Hi Tanya, I did as suggested pouring lye solution with calendula petals straight into the oils however I ended up with lumps in my soap. How do I fix this? Love calendula and want to make this work as a beginner soap maker.?Thank in advance xx
Hi Nelia, I’m nearly 100% certain that the lumps in your soap are not from the calendula. Unless the lumps are pieces of petals, of course :) Lumps in soap can be the result of quite a few different things, but the most common is using fragrance oils (opposed to essential oils). Many of them cause tiny white lumps in the soap.
Thank you for your quick reply. The lumps were white and this was happening before trace during stir and pulse phase with hand mixer. I had not added essential oils yet. ?
Send me a photo of your finished bars?
Ok thank you will do. What email address do I send the photo?
Post it in the Lovely Greens Facebook Group?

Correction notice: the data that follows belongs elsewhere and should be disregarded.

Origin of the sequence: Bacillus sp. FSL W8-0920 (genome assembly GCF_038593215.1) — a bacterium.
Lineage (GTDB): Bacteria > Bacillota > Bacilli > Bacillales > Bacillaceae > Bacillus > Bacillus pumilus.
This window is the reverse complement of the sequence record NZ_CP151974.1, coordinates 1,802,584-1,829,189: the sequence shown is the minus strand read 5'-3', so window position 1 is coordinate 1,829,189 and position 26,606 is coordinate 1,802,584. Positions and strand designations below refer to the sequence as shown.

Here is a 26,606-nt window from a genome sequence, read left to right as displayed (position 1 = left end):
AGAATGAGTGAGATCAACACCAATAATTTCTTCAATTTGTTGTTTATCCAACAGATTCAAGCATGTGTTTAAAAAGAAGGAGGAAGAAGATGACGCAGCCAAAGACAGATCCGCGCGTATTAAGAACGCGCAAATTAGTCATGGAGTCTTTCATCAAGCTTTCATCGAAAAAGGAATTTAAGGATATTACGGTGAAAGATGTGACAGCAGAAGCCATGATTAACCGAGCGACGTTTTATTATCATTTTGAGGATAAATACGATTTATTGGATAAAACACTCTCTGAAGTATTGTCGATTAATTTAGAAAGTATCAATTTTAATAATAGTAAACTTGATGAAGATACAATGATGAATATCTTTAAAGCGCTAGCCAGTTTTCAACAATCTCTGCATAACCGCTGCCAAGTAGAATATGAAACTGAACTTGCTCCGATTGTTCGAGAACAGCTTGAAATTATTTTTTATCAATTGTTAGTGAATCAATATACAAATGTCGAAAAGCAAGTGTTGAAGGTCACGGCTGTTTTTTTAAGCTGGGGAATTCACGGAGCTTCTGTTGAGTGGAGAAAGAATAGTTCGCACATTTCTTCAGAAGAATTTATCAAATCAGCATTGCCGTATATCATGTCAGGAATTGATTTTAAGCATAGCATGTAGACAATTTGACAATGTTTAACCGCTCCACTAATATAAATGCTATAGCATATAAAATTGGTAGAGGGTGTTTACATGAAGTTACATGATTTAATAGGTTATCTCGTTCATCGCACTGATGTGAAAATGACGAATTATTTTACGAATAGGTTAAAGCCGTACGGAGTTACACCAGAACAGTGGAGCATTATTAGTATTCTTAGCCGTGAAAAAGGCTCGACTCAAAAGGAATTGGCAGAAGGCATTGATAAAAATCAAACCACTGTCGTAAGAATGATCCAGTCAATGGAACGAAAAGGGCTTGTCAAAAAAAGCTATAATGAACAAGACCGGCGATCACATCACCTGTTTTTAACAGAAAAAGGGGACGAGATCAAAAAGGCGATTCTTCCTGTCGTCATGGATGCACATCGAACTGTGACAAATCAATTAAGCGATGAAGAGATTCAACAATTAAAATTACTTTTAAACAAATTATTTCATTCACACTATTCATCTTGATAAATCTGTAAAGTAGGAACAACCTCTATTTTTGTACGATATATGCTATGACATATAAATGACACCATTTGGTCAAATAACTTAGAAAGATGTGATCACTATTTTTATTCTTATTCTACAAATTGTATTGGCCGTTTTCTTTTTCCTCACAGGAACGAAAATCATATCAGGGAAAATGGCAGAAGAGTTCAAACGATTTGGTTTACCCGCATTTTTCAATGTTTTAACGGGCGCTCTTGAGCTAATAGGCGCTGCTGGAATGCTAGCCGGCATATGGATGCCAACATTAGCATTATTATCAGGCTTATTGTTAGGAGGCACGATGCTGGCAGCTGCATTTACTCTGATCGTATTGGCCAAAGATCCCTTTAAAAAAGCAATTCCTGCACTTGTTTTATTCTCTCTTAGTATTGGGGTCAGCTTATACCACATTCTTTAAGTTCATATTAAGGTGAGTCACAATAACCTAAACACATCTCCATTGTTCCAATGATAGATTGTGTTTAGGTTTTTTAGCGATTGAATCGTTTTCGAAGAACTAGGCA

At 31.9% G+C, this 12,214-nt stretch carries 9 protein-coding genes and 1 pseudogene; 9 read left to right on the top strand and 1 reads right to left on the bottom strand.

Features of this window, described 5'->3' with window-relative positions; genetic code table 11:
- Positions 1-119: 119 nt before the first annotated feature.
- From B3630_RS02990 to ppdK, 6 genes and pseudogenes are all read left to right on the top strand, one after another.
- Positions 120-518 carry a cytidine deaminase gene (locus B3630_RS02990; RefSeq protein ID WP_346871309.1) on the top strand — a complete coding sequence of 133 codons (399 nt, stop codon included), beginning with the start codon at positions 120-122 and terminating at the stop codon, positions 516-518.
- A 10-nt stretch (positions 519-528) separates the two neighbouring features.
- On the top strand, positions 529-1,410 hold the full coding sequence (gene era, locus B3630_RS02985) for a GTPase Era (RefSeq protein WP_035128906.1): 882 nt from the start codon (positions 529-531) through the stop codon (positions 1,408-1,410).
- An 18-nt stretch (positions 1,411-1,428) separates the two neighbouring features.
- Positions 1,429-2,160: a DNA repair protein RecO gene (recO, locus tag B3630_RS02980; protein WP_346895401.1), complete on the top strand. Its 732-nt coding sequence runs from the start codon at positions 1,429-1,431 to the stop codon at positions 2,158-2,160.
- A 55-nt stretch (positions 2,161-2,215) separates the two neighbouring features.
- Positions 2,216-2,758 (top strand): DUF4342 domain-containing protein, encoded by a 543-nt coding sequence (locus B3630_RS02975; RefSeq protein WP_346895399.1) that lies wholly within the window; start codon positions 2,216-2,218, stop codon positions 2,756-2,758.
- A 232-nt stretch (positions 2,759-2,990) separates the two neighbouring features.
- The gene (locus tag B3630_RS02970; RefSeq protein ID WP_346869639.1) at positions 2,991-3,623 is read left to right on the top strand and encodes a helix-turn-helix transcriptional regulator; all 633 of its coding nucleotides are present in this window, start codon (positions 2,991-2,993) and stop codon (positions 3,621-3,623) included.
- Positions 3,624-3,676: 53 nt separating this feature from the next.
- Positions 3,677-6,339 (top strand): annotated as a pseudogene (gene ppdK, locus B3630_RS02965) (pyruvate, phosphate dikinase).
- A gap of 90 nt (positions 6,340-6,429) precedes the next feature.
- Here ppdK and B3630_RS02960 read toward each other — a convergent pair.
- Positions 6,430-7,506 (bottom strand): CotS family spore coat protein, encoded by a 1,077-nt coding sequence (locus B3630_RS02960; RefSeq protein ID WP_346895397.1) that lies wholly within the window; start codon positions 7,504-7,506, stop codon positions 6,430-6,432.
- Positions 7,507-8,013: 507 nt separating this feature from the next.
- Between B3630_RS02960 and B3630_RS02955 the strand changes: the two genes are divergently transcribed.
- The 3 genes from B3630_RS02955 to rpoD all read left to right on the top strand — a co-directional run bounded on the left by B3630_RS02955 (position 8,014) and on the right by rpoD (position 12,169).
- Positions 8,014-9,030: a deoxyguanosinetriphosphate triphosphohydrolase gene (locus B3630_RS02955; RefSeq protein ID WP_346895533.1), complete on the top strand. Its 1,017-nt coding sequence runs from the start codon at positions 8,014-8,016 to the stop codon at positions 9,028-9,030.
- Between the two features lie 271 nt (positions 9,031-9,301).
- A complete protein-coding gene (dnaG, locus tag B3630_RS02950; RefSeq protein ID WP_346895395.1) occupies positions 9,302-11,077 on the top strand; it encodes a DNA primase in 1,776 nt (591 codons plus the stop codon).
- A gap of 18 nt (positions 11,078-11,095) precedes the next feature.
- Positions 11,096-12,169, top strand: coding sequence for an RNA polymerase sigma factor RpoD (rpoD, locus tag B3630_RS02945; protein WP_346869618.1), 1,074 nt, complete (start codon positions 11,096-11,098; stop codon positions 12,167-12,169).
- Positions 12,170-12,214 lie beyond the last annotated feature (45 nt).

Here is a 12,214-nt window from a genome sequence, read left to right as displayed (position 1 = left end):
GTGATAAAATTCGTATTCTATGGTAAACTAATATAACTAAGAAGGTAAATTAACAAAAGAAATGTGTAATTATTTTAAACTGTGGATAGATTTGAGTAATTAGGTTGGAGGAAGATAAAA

Hi! Would it be possible to replace the olive oil in this recipe with hemp oil?
No, cold process soap recipes don’t work like that. Please fully read this piece to understand why along with tips on how to customize a soap recipe: https://lovelygreens.com/change-customize-soap-recipe/
Soap turned out beautiful but no bits of calendula showed through like yours. But still a nice soap
I’m guessing that you’ve probably used the yellowy-colored petals that are sold by cosmetic suppliers. For orange, you need to grow your own orange colored calendula petals, dry them, and use them in soap: https://lovelygreens.com/how-to-grow-calendula-flowers/
Pourriez vous me dire si la différence de température (10degré) entre la lessive et les huiles avant le melange est en farenheit ou en celsius?